Like many other countries throughout the world, Indonesia is struggling with the issue of hoaxes, fakes news and misinformation being spread online, primarily through social media. Indonesia already has laws that can criminalize individuals who create or spread hoaxes online, but now the man in charge of policing Indonesia’s internet says his ministry is planning to penalize social media platforms, such as Facebook and Twitter, if they’re found to have allowed fake news to spread.
Rudiantara, Indonesia’s minister of communications and information technology, said revisions to the law were in the works that would allow the government to impose sanctions in the form of fines on social media platforms that facilitate the spread of hoaxes, justifying it as a matter of state security.
“The problem with hoaxes is a matter of the state. We must take a strong position related to these issues,” Rudiantara said yesterday as quoted by Republika.
The IT minister said the mechanism through which such penalties would be issued is a revision to the 2012 regulations on the Implementation of Electronic Systems and Transactions. He said the sanctions would be applied through a derivative ministerial regulation, coordinated with the Ministry of Finance.
Rudiantara said he hopes that the revision will be completed by the end of the year so that sanctions can be applied starting next year, all with the aim of getting social media platforms to take responsibility for their content.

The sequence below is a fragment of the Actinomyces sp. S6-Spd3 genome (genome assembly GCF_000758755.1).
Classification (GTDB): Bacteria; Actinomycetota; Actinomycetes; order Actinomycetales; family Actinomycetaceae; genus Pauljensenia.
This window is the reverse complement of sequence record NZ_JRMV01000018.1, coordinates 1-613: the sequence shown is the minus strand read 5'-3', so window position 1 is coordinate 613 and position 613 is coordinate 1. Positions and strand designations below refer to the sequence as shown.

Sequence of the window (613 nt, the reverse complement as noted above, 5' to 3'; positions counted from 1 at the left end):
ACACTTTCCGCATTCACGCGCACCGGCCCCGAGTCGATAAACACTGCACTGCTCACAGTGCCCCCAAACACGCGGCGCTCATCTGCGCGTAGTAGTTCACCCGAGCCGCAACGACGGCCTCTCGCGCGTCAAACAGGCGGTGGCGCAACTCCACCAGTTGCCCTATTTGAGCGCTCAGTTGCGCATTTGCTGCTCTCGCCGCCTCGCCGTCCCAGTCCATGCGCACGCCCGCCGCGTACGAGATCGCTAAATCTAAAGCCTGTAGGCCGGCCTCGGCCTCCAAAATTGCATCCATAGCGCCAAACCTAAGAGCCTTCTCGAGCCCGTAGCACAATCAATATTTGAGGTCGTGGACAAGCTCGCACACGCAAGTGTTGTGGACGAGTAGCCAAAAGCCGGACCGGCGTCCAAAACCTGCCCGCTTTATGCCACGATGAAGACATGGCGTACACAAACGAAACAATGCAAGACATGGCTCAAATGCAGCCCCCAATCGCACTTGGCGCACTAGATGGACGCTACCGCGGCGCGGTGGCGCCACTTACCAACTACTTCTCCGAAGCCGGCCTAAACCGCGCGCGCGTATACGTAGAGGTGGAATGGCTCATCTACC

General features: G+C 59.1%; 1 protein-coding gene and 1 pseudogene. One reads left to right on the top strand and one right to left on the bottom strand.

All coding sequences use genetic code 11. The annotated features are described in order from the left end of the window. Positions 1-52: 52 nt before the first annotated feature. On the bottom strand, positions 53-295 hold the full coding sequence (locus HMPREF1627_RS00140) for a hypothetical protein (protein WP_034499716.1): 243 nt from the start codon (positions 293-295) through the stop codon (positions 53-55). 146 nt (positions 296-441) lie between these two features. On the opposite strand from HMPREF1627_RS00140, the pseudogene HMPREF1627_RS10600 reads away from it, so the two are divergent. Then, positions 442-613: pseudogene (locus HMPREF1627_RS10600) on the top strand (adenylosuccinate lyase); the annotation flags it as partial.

As for the complicated question of how such a law would work, Rudiantara referred to Germany and Malaysia, which he said had passed similar laws.
Which is true. At the start of this year, the German government’s Network Enforcement Act, commonly known as NetzDG, took effect. It requires social media platforms, such as Facebook, Instagram, Twitter, and YouTube, to promptly remove “illegal content,” as defined by their criminal code. With potential fines of up to 50 million euro, companies quickly began removing content to comply with the law.
However, activist groups such as Human Rights Watch say that, with illegal content defined as anything from actual threats of violence to hate speech to insults towards public offices, the legislation is fundamentally flawed.
“It is vague, overbroad, and turns private companies into overzealous censors to avoid steep fines, leaving users with no judicial oversight or right to appeal,” said Wenzel Michalski, Germany director at Human Rights Watch.
Malaysia’s fake news bill, which was also heavily criticized as vague, draconian and prone to political manipulation, was thrown out by the country’s new government in August.
Indonesia’s current laws criminalizing individuals for creating or sharing hoaxes and fake news online have been similarly accused of being prone to abuse, as has the government’s selective prosecution of such cases.
The major problem of course is, who gets to decide what does and doesn’t count as fake news? Rudiantara’s ministry has a “war room” dedicated to fighting fake news, but given who his boss is, it’s fair to wonder if they are tackling misinformation about incumbent President Joko Widodo and the opposition, led by presidential challenger Prabowo Subianto, without any bias towards either side in the run up to the 2019 election.
Header image via bitsfrombytes.com
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